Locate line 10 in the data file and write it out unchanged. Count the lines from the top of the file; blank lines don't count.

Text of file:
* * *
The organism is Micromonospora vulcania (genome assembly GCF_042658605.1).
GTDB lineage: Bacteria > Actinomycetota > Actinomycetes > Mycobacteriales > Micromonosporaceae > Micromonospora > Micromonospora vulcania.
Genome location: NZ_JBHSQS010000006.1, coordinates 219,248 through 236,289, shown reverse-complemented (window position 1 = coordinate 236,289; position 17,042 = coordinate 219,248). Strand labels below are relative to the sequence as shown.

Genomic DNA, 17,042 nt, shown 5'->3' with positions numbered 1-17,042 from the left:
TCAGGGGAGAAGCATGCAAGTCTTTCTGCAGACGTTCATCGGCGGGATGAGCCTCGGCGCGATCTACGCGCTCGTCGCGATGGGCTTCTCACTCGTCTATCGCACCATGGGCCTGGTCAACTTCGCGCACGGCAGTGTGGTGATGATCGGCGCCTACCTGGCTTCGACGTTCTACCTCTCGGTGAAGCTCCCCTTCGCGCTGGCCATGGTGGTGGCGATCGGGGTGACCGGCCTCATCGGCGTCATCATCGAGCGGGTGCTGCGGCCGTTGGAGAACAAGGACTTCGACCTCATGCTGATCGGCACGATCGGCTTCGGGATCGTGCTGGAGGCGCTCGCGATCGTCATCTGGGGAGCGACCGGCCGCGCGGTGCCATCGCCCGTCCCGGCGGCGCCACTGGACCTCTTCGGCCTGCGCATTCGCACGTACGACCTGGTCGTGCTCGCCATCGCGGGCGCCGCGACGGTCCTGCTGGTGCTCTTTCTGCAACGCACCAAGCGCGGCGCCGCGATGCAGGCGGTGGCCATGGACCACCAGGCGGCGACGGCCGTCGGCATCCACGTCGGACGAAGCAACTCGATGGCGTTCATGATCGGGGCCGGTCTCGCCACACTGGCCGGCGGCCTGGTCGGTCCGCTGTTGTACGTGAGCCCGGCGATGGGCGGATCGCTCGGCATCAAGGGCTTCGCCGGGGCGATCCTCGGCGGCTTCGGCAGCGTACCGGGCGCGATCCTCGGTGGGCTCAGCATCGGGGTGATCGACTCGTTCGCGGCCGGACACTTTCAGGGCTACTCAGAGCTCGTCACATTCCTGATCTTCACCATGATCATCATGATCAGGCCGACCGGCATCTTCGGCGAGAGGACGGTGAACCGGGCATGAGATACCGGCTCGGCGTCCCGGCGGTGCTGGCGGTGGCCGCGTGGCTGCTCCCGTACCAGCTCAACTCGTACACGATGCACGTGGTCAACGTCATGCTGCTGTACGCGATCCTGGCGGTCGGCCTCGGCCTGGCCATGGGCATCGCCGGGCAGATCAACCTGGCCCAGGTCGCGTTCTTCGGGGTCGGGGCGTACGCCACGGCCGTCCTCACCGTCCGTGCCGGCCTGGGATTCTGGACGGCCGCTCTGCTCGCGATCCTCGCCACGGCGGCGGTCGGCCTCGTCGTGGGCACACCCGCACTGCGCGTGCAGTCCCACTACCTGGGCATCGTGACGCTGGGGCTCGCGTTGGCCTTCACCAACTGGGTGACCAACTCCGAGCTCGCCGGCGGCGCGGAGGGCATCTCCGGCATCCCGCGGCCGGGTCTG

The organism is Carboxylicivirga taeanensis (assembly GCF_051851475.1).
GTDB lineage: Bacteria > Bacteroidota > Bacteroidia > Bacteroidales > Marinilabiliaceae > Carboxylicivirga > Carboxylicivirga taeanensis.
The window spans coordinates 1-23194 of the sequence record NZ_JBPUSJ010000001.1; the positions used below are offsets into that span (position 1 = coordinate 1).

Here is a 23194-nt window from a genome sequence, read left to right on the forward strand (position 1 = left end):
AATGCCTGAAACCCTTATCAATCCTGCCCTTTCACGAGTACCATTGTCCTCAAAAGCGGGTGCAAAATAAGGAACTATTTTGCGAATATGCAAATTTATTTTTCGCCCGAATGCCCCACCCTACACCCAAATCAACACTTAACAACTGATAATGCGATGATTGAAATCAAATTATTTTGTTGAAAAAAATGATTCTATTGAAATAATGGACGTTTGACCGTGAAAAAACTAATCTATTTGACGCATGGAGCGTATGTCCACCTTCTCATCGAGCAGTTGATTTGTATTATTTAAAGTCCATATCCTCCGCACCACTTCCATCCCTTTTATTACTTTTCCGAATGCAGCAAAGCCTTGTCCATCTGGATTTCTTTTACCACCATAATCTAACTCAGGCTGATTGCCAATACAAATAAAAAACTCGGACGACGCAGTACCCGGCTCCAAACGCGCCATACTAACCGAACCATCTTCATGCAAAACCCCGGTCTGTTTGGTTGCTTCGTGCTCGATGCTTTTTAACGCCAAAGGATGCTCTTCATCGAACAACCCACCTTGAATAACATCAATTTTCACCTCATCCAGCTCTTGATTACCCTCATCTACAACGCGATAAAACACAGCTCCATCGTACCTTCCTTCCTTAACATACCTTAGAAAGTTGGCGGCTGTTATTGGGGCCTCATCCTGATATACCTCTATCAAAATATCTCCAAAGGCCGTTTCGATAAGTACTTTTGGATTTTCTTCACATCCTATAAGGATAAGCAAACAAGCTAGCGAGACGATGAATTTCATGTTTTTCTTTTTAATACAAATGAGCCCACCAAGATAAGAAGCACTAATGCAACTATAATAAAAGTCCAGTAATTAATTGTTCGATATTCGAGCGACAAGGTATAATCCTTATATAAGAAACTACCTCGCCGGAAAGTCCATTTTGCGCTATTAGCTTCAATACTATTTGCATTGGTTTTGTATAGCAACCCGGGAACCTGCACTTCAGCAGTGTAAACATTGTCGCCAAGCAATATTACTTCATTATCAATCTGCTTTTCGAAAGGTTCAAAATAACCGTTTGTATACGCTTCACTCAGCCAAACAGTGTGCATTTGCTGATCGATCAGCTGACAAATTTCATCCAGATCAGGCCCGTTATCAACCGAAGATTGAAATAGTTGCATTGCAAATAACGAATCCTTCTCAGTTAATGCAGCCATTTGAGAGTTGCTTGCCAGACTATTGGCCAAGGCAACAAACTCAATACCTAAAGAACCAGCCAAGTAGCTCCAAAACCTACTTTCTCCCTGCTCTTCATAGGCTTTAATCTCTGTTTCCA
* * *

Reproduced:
AATGCCTGAAACCCTTATCAATCCTGCCCTTTCACGAGTACCATTGTCCTCAAAAGCGGGTGCAAAATAAGGAACTATTTTGCGAATATGCAAATTTATTTTTCGCCCGAATGCCCCACCCTACACCCAAATCAACACTTAACAACTGATAATGCGATGATTGAAATCAAATTATTTTGTTGAAAAAAATGATTCTATTGAAATAATGGACGTTTGACCGTGAAAAAACTAATCTATTTGACGCATGGAGCGTATGTCCACCTTCTCATCGAGCAGTTGATTTGTATTATTTAAAGTCCATATCCTCCGCACCACTTCCATCCCTTTTATTACTTTTCCGAATGCAGCAAAGCCTTGTCCATCTGGATTTCTTTTACCACCATAATCTAACTCAGGCTGATTGCCAATACAAATAAAAAACTCGGACGACGCAGTACCCGGCTCCAAACGCGCCATACTAACCGAACCATCTTCATGCAAAACCCCGGTCTGTTTGGTTGCTTCGTGCTCGATGCTTTTTAACGCCAAAGGATGCTCTTCATCGAACAACCCACCTTGAATAACATCAATTTTCACCTCATCCAGCTCTTGATTACCCTCATCTACAACGCGATAAAACACAGCTCCATCGTACCTTCCTTCCTTAACATACCTTAGAAAGTTGGCGGCTGTTATTGGGGCCTCATCCTGATATACCTCTATCAAAATATCTCCAAAGGCCGTTTCGATAAGTACTTTTGGATTTTCTTCACATCCTATAAGGATAAGCAAACAAGCTAGCGAGACGATGAATTTCATGTTTTTCTTTTTAATACAAATGAGCCCACCAAGATAAGAAGCACTAATGCAACTATAATAAAAGTCCAGTAATTAATTGTTCGATATTCGAGCGACAAGGTATAATCCTTATATAAGAAACTACCTCGCCGGAAAGTCCATTTTGCGCTATTAGCTTCAATACTATTTGCATTGGTTTTGTATAGCAACCCGGGAACCTGCACTTCAGCAGTGTAAACATTGTCGCCAAGCAATATTACTTCATTATCAATCTGCTTTTCGAAAGGTTCAAAATAACCGTTTGTATACGCTTCACTCAGCCAAACAGTGTGCATTTGCTGATCGATCAGCTGACAAATTTCATCCAGATCAGGCCCGTTATCAACCGAAGATTGAAATAGTTGCATTGCAAATAACGAATCCTTCTCAGTTAATGCAGCCATTTGAGAGTTGCTTGCCAGACTATTGGCCAAGGCAACAAACTCAATACCTAAAGAACCAGCCAAGTAGCTCCAAAACCTACTTTCTCCCTGCTCTTCATAGGCTTTAATCTCTGTTTCCA